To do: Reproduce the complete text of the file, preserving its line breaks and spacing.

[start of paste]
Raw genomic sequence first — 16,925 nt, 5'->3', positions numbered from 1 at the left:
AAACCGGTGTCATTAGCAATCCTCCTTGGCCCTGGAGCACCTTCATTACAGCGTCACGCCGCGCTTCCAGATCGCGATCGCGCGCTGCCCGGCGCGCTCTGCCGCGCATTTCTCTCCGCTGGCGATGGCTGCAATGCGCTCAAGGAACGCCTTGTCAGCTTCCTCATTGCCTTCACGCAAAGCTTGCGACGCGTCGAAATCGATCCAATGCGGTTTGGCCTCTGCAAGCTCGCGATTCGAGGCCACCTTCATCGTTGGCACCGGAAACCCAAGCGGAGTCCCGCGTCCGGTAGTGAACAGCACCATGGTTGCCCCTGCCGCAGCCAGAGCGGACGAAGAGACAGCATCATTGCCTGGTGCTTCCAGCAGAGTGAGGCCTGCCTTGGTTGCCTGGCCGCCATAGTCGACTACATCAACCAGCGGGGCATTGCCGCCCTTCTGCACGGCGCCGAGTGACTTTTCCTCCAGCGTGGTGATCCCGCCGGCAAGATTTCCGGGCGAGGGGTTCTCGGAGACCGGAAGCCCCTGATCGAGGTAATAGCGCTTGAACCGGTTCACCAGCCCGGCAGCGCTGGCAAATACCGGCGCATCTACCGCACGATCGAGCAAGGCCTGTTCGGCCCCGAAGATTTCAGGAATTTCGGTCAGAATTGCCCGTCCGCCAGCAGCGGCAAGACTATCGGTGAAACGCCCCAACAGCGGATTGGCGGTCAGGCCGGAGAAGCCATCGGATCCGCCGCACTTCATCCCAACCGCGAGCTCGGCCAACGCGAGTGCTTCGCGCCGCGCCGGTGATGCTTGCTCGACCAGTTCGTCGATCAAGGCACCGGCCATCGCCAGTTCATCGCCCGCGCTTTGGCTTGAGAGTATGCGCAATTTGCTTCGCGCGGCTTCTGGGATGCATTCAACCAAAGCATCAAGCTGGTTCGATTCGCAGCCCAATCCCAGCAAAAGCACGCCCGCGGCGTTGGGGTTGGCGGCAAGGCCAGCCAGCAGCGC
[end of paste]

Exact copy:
Raw genomic sequence first — 16,925 nt, 5'->3', positions numbered from 1 at the left:
AAACCGGTGTCATTAGCAATCCTCCTTGGCCCTGGAGCACCTTCATTACAGCGTCACGCCGCGCTTCCAGATCGCGATCGCGCGCTGCCCGGCGCGCTCTGCCGCGCATTTCTCTCCGCTGGCGATGGCTGCAATGCGCTCAAGGAACGCCTTGTCAGCTTCCTCATTGCCTTCACGCAAAGCTTGCGACGCGTCGAAATCGATCCAATGCGGTTTGGCCTCTGCAAGCTCGCGATTCGAGGCCACCTTCATCGTTGGCACCGGAAACCCAAGCGGAGTCCCGCGTCCGGTAGTGAACAGCACCATGGTTGCCCCTGCCGCAGCCAGAGCGGACGAAGAGACAGCATCATTGCCTGGTGCTTCCAGCAGAGTGAGGCCTGCCTTGGTTGCCTGGCCGCCATAGTCGACTACATCAACCAGCGGGGCATTGCCGCCCTTCTGCACGGCGCCGAGTGACTTTTCCTCCAGCGTGGTGATCCCGCCGGCAAGATTTCCGGGCGAGGGGTTCTCGGAGACCGGAAGCCCCTGATCGAGGTAATAGCGCTTGAACCGGTTCACCAGCCCGGCAGCGCTGGCAAATACCGGCGCATCTACCGCACGATCGAGCAAGGCCTGTTCGGCCCCGAAGATTTCAGGAATTTCGGTCAGAATTGCCCGTCCGCCAGCAGCGGCAAGACTATCGGTGAAACGCCCCAACAGCGGATTGGCGGTCAGGCCGGAGAAGCCATCGGATCCGCCGCACTTCATCCCAACCGCGAGCTCGGCCAACGCGAGTGCTTCGCGCCGCGCCGGTGATGCTTGCTCGACCAGTTCGTCGATCAAGGCACCGGCCATCGCCAGTTCATCGCCCGCGCTTTGGCTTGAGAGTATGCGCAATTTGCTTCGCGCGGCTTCTGGGATGCATTCAACCAAAGCATCAAGCTGGTTCGATTCGCAGCCCAATCCCAGCAAAAGCACGCCCGCGGCGTTGGGGTTGGCGGCAAGGCCAGCCAGCAGCGC